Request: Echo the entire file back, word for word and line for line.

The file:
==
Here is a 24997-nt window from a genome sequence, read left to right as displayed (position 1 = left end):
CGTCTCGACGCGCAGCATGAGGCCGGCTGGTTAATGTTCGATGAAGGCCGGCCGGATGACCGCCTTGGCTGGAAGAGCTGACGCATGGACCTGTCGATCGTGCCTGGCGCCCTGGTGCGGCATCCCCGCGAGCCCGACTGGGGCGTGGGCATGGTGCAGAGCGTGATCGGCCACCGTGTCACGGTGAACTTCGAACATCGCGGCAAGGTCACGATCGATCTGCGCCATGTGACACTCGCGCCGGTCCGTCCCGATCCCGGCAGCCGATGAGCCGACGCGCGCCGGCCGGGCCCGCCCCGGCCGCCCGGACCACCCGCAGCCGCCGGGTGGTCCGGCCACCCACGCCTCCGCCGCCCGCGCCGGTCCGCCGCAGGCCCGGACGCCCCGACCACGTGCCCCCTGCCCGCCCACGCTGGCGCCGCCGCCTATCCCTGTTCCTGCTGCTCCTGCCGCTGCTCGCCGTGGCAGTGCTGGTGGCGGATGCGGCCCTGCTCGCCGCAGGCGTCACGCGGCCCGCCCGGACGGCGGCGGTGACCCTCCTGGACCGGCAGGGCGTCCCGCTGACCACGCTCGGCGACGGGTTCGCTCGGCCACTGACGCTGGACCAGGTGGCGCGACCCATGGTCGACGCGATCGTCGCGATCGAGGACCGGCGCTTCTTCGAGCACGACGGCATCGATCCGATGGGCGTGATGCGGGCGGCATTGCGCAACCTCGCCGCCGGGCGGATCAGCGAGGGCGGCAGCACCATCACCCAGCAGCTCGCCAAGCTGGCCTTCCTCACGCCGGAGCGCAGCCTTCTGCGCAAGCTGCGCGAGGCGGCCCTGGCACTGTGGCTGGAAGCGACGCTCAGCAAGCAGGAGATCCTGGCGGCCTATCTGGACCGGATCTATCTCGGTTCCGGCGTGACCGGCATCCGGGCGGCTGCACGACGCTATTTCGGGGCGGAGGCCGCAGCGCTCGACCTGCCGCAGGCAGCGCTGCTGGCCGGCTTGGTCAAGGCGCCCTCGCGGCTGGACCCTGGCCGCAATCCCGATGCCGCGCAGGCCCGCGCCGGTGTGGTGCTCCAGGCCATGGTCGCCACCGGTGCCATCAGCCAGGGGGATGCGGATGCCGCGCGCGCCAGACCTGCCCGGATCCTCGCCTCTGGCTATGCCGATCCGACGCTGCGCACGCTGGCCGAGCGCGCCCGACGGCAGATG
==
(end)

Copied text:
Here is a 24997-nt window from a genome sequence, read left to right as displayed (position 1 = left end):
CGTCTCGACGCGCAGCATGAGGCCGGCTGGTTAATGTTCGATGAAGGCCGGCCGGATGACCGCCTTGGCTGGAAGAGCTGACGCATGGACCTGTCGATCGTGCCTGGCGCCCTGGTGCGGCATCCCCGCGAGCCCGACTGGGGCGTGGGCATGGTGCAGAGCGTGATCGGCCACCGTGTCACGGTGAACTTCGAACATCGCGGCAAGGTCACGATCGATCTGCGCCATGTGACACTCGCGCCGGTCCGTCCCGATCCCGGCAGCCGATGAGCCGACGCGCGCCGGCCGGGCCCGCCCCGGCCGCCCGGACCACCCGCAGCCGCCGGGTGGTCCGGCCACCCACGCCTCCGCCGCCCGCGCCGGTCCGCCGCAGGCCCGGACGCCCCGACCACGTGCCCCCTGCCCGCCCACGCTGGCGCCGCCGCCTATCCCTGTTCCTGCTGCTCCTGCCGCTGCTCGCCGTGGCAGTGCTGGTGGCGGATGCGGCCCTGCTCGCCGCAGGCGTCACGCGGCCCGCCCGGACGGCGGCGGTGACCCTCCTGGACCGGCAGGGCGTCCCGCTGACCACGCTCGGCGACGGGTTCGCTCGGCCACTGACGCTGGACCAGGTGGCGCGACCCATGGTCGACGCGATCGTCGCGATCGAGGACCGGCGCTTCTTCGAGCACGACGGCATCGATCCGATGGGCGTGATGCGGGCGGCATTGCGCAACCTCGCCGCCGGGCGGATCAGCGAGGGCGGCAGCACCATCACCCAGCAGCTCGCCAAGCTGGCCTTCCTCACGCCGGAGCGCAGCCTTCTGCGCAAGCTGCGCGAGGCGGCCCTGGCACTGTGGCTGGAAGCGACGCTCAGCAAGCAGGAGATCCTGGCGGCCTATCTGGACCGGATCTATCTCGGTTCCGGCGTGACCGGCATCCGGGCGGCTGCACGACGCTATTTCGGGGCGGAGGCCGCAGCGCTCGACCTGCCGCAGGCAGCGCTGCTGGCCGGCTTGGTCAAGGCGCCCTCGCGGCTGGACCCTGGCCGCAATCCCGATGCCGCGCAGGCCCGCGCCGGTGTGGTGCTCCAGGCCATGGTCGCCACCGGTGCCATCAGCCAGGGGGATGCGGATGCCGCGCGCGCCAGACCTGCCCGGATCCTCGCCTCTGGCTATGCCGATCCGACGCTGCGCACGCTGGCCGAGCGCGCCCGACGGCAGATG